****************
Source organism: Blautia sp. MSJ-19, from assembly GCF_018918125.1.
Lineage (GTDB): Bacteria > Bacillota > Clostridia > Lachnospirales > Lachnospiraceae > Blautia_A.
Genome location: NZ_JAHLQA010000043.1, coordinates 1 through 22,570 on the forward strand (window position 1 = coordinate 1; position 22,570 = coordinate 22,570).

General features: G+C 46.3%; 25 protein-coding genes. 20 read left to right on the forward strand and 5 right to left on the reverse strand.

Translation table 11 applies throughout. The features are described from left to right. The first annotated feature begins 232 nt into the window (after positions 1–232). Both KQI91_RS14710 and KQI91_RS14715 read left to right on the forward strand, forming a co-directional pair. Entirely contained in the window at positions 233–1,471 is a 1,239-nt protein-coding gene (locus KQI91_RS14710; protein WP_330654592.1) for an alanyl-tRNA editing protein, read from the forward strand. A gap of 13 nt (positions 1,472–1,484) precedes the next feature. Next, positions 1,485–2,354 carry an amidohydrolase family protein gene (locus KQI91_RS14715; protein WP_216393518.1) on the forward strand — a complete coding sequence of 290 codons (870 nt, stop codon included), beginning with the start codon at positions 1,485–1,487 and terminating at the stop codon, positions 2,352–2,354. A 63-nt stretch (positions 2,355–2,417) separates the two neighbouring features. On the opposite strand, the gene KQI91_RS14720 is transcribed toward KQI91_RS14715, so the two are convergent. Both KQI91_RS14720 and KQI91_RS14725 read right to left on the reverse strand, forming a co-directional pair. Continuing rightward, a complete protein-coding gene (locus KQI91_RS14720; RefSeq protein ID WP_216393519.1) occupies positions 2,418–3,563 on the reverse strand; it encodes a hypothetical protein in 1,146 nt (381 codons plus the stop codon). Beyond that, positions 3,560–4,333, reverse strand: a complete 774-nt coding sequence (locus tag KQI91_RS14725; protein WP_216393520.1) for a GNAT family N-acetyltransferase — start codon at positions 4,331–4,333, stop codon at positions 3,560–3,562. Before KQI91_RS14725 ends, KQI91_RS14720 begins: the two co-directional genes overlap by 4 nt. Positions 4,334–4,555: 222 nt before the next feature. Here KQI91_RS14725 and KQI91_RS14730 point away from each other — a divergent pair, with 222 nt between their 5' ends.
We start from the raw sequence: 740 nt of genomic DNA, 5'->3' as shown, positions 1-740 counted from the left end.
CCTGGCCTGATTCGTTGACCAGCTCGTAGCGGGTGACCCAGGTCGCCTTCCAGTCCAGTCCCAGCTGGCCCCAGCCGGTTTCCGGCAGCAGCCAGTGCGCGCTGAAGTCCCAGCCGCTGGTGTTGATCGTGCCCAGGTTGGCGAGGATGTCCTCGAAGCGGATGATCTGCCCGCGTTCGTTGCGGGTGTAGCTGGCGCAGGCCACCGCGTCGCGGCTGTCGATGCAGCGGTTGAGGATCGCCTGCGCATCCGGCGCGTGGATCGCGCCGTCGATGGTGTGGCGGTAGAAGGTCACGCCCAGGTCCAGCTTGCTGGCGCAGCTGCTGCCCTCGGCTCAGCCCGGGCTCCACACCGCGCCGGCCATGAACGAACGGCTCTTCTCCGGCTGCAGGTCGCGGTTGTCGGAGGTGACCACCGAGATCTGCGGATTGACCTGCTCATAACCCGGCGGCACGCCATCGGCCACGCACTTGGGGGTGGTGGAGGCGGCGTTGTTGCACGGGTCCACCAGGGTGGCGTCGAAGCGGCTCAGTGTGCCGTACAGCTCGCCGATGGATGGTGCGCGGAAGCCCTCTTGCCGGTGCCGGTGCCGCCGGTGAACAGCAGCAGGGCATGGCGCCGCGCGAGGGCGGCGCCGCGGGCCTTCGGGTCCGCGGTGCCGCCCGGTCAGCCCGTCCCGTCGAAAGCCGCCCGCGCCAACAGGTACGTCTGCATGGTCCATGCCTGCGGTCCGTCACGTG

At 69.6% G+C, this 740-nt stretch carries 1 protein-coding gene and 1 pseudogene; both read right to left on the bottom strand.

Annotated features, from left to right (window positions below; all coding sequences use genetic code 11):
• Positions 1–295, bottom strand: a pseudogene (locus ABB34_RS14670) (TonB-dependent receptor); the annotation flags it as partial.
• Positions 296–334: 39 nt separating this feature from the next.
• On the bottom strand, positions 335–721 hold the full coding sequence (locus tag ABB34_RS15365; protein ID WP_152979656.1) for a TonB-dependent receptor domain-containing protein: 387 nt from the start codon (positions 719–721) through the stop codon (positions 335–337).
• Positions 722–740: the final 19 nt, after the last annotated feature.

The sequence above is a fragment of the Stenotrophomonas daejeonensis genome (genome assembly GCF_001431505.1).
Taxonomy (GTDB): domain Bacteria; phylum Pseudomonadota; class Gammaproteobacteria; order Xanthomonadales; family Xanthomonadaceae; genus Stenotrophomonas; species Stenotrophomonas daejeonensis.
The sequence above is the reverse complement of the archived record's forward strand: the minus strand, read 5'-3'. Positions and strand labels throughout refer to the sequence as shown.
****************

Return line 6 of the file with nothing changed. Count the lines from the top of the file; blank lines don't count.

We start from the raw sequence: 740 nt of genomic DNA, 5'->3' as shown, positions 1-740 counted from the left end.